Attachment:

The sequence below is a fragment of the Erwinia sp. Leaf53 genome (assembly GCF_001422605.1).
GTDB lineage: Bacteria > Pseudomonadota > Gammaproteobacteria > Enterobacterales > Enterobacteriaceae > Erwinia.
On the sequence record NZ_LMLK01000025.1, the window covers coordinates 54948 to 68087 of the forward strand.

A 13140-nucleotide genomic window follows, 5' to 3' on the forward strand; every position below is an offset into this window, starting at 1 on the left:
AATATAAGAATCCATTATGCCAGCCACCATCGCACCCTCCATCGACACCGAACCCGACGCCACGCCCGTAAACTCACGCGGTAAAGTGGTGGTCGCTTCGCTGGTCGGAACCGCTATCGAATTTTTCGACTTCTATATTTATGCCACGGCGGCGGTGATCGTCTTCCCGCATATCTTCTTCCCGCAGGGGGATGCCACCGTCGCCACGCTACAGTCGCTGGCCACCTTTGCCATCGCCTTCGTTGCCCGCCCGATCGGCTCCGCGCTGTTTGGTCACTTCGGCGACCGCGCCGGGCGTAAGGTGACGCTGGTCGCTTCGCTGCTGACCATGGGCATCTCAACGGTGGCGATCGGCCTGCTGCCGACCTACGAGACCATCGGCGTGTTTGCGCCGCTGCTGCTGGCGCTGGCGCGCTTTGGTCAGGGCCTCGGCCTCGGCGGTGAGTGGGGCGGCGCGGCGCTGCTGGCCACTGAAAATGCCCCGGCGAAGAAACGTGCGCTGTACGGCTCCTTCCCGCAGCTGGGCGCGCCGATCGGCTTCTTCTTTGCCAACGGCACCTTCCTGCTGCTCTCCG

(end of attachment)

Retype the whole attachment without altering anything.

The sequence below is a fragment of the Erwinia sp. Leaf53 genome (assembly GCF_001422605.1).
GTDB lineage: Bacteria > Pseudomonadota > Gammaproteobacteria > Enterobacterales > Enterobacteriaceae > Erwinia.
On the sequence record NZ_LMLK01000025.1, the window covers coordinates 54948 to 68087 of the forward strand.

A 13140-nucleotide genomic window follows, 5' to 3' on the forward strand; every position below is an offset into this window, starting at 1 on the left:
AATATAAGAATCCATTATGCCAGCCACCATCGCACCCTCCATCGACACCGAACCCGACGCCACGCCCGTAAACTCACGCGGTAAAGTGGTGGTCGCTTCGCTGGTCGGAACCGCTATCGAATTTTTCGACTTCTATATTTATGCCACGGCGGCGGTGATCGTCTTCCCGCATATCTTCTTCCCGCAGGGGGATGCCACCGTCGCCACGCTACAGTCGCTGGCCACCTTTGCCATCGCCTTCGTTGCCCGCCCGATCGGCTCCGCGCTGTTTGGTCACTTCGGCGACCGCGCCGGGCGTAAGGTGACGCTGGTCGCTTCGCTGCTGACCATGGGCATCTCAACGGTGGCGATCGGCCTGCTGCCGACCTACGAGACCATCGGCGTGTTTGCGCCGCTGCTGCTGGCGCTGGCGCGCTTTGGTCAGGGCCTCGGCCTCGGCGGTGAGTGGGGCGGCGCGGCGCTGCTGGCCACTGAAAATGCCCCGGCGAAGAAACGTGCGCTGTACGGCTCCTTCCCGCAGCTGGGCGCGCCGATCGGCTTCTTCTTTGCCAACGGCACCTTCCTGCTGCTCTCCG